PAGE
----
Great Electorate Challenge
Taking associate editor Ezra Klein's feature essay "Against the Great-Man Theory of the Presidency" one step further, S.M. Miller of Brookline, Massachusetts, writes:
"The competitor to the Great Man/Men syndrome is the Great Electorate Challenge. … The need is to promote a strong, continuing progressive grass roots, perhaps building on Obama's outstanding campaign organizations. Pressure from below may then ease the way to greatness in Washington. The progressive testing is less in Washington than in the nation's neighborhoods."
No Easy Answers
In his column "The Hardest Lesson," Robert Reich declares that politicians and journalists missed the biggest red flag signaling the collapse of the banking system: inequality. Reader Jan Smith of Delaware, Ohio, writes that Reich's argument "is not quite complete. Capital investment is international, as Reich says, but labor is not. Moreover, the fall of communism greatly increased the world ratio of labor to capital stock. These two facts explain why the world market system has been shifting income from labor to investment in virtually all national economies, thereby magnifying inequality.
"Deregulation can be corrected easily and quickly. Inequality cannot. That is to say, too much inequality -- not just in the United States but in China and most other national economies -- will be the enduring cause of the coming world depression. Last time around, in the 1930s, excess inequality was corrected unintentionally by world war." Let's hope that, this time around, we can find a better solution.
The Kids Are Alright
On Election Day, TAP Online contributing writer Courtney E. Martin told us "Why American Youth Will Vote." And the youth agreed with her. Wrote one reader, "My name is Jason Duong, and I am a first-generation American. I'm voting to see someone who can identify with me and my family and our struggles. But that certainly isn't the only reason. Your article touched every reason as to why I wanted to and why I did vote in this election. It was not only inspiring but fulfilling, and I am honored to have stumbled upon it."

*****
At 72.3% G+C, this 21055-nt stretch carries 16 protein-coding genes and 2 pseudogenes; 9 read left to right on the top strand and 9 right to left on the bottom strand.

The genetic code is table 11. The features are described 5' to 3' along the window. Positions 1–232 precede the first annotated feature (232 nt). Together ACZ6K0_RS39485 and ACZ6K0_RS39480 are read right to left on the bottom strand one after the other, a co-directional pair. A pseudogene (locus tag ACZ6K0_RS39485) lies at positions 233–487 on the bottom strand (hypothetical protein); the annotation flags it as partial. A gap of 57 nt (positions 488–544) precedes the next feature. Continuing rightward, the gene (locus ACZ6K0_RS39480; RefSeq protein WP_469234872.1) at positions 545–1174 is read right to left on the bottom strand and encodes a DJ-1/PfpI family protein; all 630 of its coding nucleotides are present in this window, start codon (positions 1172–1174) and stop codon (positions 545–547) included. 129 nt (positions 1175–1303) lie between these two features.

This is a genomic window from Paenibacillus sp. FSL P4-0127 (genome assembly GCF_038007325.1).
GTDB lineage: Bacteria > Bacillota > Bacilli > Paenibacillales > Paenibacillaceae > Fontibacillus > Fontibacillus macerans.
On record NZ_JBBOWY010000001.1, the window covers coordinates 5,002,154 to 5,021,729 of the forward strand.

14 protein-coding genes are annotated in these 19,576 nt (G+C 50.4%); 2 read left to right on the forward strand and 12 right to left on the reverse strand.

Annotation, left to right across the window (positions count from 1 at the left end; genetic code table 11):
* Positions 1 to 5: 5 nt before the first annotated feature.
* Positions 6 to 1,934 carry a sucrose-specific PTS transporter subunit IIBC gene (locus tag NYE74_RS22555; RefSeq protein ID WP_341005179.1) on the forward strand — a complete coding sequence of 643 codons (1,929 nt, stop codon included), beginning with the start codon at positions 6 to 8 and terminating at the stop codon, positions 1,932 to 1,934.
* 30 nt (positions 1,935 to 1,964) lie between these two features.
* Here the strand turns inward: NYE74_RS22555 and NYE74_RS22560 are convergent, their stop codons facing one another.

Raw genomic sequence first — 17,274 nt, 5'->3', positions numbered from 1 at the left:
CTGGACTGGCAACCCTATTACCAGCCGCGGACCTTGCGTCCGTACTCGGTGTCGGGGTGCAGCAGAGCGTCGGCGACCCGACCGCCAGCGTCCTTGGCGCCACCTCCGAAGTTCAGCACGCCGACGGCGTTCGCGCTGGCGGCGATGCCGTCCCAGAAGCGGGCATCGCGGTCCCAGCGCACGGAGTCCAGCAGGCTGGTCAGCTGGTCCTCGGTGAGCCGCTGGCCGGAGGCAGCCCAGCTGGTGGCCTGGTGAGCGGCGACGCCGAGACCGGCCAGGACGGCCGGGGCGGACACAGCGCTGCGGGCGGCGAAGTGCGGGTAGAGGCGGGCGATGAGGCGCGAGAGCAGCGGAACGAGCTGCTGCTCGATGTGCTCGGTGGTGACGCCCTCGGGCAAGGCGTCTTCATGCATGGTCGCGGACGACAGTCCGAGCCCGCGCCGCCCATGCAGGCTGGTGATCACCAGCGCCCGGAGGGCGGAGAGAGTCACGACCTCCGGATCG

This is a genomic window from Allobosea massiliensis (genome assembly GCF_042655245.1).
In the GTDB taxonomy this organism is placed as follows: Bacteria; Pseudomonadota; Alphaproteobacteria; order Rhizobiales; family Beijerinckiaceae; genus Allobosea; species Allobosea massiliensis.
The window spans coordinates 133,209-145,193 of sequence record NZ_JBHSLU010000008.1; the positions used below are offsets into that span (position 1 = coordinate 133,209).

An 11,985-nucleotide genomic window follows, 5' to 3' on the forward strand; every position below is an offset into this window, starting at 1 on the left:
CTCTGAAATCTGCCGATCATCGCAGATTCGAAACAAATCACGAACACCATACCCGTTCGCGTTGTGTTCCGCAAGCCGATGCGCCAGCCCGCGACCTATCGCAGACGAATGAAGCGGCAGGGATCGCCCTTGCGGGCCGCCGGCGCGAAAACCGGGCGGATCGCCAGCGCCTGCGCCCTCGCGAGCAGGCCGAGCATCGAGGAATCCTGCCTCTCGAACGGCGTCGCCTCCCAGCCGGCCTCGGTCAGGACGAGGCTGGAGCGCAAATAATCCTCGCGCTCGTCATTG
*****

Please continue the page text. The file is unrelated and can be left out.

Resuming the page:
DePaul University student Dan Crowley was "moved to chills" by Martin's writing: "I have yet to find a commentator who has been fully capable of writing with the voice of our generation, until this morning." Crowley also gave his take on what youth were thinking on Election Day: "When Barack Obama spoke to us from Denver in the last days of August and asked us to 'keep the American promise, without wavering, to the hope that we confess,' I prayed it would not be lost as rhetoric but grasped by our generation." It appears Crowley's prayers have been answered.
In the weeks before the election, the Republican Party of Wisconsin circulated an anti-Obama mailer that quoted TAP's own Ezra Klein -- from an op-ed published in the Los Angeles Times back in 2006: "Obama is that oddest of all creatures: a leader who's never led." The Huffington Post pointed out that Klein's op-ed was written "several months before Obama even announced his candidacy. And one would be hard-pressed to find an article written by him since the launch of the campaign that praises John McCain as a more adept leader."
Indeed, Klein offered this to the Wisconsin GOP: "I'm Ezra Klein, and I do not approve this message."
From The Executive Editor
President-elect Barack Obama made his first appearance on this magazine's cover in February 2006, after one year in the U.S. Senate. "Obama wants nothing less than to redefine progressive values, make them more universal, and unite the country around them," Jodi Enda wrote then. "His first year in the Senate suggests a man on a long, ambitious, and intricate journey."
After the most dramatic campaign and momentous Election Day that anyone born since 1932 can recall, we are still at the very beginning of that journey. The question of how to make progressive values more universal and unite the country around them is the central challenge for this magazine as well, which is why we used the phrase "Our moment" on the cover. We finally have the chance to test the proposition that this country is ready for a vigorous and lasting commitment to equality and fairness. In this issue, I argue that Obama should (and probably will) take a patient and steady approach to enacting the big changes that will bring about a new political era. And Dayo Olopade reports on all the overlapping progressive efforts to shape the incoming administration's view of what's possible.
Environmental issues will be high on the new administration's agenda. Elsewhere in this issue, we look at some questions about the earth's future -- from the kitchen table to the streets of New York to the halls of Congress. A special report on Oceans and Coasts gets deeper (no pun intended) into examining those vital and threatened ecosystems.
Finally, we introduce a new feature that will alternate with Robert Reich's column. In "My Back Pages," we'll give writers and public figures a chance to reminisce about a book that changed their view of politics or public life. Former executive editor Michael Tomasky inaugurates the feature with a timely choice.
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